For the second time in a row, the motto “d!conomy” set the tone at the IT industry’s CeBIT trade fair. (Click here to read about CeBIT.) This single word denotes the digitisation of the economy and its markets, the public sector and its administrations as well as society as a whole. In other words, our world is undergoing a digital metamorphosis so momentous it requires an exclamation mark. An exclamation mark that applies to every industry and every business. No organisation or business model can escape its reach, whether B2B or B2C, charity or tax administration.
IT is the necessary lever to get the digitisation ball rolling. Instead of marginalising it as an afterthought, organisations must prioritise their IT in all strategies and undertakings. That’s because IT doesn’t just facilitate communication amongst departments, it serves as the very linchpin of their operations. And this fact has initiated far-reaching changes to corporate structures. Executives and IT managers now sit at one and the same table, even at the highest echelons. The Chief Digital Officer (CDO) personifies of a new paradigm.
Often a company’s digitisation efforts are further fuelled by its marketing and sales departments. These teams want to mine digital data in order to target new customers more effectively and nurture existing customer relationships through customised services. Devices connected to the Internet of Things are also increasingly coming into play, relaying important information such as maintenance alerts to equipment operators.
The possibilities of digitisation are endless. Organisations would do well to support anyone who seizes the opportunity to lay the groundwork for a successful future.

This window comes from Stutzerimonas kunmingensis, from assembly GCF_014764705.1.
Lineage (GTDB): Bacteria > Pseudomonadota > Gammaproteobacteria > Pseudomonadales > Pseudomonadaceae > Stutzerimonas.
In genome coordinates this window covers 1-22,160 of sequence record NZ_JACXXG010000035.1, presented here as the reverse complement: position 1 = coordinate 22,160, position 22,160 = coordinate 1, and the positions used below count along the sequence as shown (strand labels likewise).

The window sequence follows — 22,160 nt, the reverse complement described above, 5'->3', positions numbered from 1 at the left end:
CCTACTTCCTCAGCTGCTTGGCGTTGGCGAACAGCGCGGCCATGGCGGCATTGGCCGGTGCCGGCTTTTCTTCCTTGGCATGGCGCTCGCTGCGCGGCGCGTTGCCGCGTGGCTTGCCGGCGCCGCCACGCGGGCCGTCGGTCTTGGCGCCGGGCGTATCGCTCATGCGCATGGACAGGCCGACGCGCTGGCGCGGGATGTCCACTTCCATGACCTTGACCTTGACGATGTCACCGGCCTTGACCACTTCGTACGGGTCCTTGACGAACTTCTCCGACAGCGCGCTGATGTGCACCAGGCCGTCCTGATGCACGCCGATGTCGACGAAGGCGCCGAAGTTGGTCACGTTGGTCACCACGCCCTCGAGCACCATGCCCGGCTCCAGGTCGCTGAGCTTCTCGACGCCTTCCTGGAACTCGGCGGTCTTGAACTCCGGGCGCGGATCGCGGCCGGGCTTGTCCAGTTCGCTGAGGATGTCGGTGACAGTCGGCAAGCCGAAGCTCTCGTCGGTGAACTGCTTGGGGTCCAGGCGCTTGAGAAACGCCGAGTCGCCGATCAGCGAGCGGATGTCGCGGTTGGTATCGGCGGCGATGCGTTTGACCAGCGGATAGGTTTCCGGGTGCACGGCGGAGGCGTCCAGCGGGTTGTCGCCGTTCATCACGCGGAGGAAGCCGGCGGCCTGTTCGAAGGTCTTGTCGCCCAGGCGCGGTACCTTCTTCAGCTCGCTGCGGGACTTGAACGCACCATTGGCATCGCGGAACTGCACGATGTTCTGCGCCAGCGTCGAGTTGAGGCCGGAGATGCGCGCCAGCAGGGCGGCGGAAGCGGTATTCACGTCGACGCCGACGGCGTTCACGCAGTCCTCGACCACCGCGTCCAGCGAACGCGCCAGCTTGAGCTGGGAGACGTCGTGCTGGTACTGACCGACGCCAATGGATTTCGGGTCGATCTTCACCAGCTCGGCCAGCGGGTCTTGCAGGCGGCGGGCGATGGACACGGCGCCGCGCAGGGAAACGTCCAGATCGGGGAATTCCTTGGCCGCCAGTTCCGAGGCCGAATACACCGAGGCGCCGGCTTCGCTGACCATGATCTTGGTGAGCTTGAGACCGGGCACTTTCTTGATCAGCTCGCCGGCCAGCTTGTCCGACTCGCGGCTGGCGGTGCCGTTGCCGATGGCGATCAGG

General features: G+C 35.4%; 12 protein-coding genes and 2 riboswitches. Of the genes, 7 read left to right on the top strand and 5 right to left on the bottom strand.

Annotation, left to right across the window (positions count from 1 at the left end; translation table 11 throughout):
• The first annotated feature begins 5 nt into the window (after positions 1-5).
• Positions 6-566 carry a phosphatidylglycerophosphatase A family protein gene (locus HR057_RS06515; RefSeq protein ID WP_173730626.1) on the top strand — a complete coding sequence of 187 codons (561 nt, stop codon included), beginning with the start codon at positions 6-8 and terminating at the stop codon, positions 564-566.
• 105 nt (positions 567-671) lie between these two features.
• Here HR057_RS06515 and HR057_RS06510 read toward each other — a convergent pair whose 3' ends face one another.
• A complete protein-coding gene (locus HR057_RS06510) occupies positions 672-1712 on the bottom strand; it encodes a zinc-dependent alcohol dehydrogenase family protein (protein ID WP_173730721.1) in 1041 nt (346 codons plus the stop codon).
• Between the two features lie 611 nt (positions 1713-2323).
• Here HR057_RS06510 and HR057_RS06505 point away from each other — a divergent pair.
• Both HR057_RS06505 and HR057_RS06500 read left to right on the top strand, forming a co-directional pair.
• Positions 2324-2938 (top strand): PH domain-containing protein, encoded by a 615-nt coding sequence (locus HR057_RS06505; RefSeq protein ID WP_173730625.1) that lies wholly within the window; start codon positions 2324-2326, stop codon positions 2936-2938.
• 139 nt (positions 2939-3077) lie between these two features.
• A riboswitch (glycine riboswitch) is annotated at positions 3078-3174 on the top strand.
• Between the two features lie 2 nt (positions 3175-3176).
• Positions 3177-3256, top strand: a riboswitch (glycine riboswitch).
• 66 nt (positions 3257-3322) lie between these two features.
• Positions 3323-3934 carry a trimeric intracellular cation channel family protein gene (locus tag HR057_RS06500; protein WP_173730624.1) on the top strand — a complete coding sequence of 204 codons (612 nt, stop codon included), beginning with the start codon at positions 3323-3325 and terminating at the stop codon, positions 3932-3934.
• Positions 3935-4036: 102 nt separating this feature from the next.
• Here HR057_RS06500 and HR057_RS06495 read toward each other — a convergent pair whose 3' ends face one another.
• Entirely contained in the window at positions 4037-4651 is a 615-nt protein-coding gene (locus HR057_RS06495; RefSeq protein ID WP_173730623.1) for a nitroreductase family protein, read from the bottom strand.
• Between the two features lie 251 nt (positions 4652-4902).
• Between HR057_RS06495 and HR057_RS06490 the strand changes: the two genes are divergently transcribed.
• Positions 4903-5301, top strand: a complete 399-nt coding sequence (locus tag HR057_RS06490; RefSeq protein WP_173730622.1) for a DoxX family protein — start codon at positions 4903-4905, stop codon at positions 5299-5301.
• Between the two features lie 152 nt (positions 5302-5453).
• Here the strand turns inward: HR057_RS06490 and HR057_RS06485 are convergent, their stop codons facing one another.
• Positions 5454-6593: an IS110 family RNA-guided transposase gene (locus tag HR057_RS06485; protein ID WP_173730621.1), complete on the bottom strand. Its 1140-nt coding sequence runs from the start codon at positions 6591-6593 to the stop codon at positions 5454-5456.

Digitisation conjures up images of disruption, and indeed, the two go hand in hand. Just ask the music industry. The familiar CD, itself a digital medium introduced years ago, nearly drowned in the maelstrom generated by its more compact rival, the MP3 file. Although initial music-sharing platforms were deemed illegal, the underlying idea has since evolved into a highly profitable business model.
The need to stay ahead of the curve was clearly understood by steel giant Klöckner—a forward-thinking representative of the old industrial tradition—who decided to revise its business model before others beat it to the punch. Klöckner reinvented itself by developing the kloeckner-i.com platform to systematically digitise steel-industry processes. Instead of defending a cumbersome corporate culture, it embraced a start-up mentality, drawing on external resources to tackle the project.
Ströer, the market leader in outdoor advertising, took another route, albeit with the same systematic approach. By expanding its value chain through the acquisition of numerous digital service providers, Ströer is now able not only to lease out electronic advertising space, but also to use it to market proprietary content and optimise data-driven campaigns.
The common element of both companies’ initiatives is that they critically examined their respective business models and equipped them to ride the wave of future developments. Because the next disruption is just around the corner.
While e-commerce is rediscovering its brick-and-mortar roots, conventional business is going digital. The two diametrically opposed sales channels are increasingly crossing paths. Retail stores have begun enticing their customers with digital shop windows, interactive fitting rooms and displays that let them order out-of-stock products. Conversely, online purveyors are opening physical shops, such as Zalando in Berlin, the OTTO brand Edited in Germany, and Alibaba in northern China. Even Amazon has opened its first bookstore in Seattle, with some speculating that hundreds more will follow or that Amazon may even take over another major retailer entirely.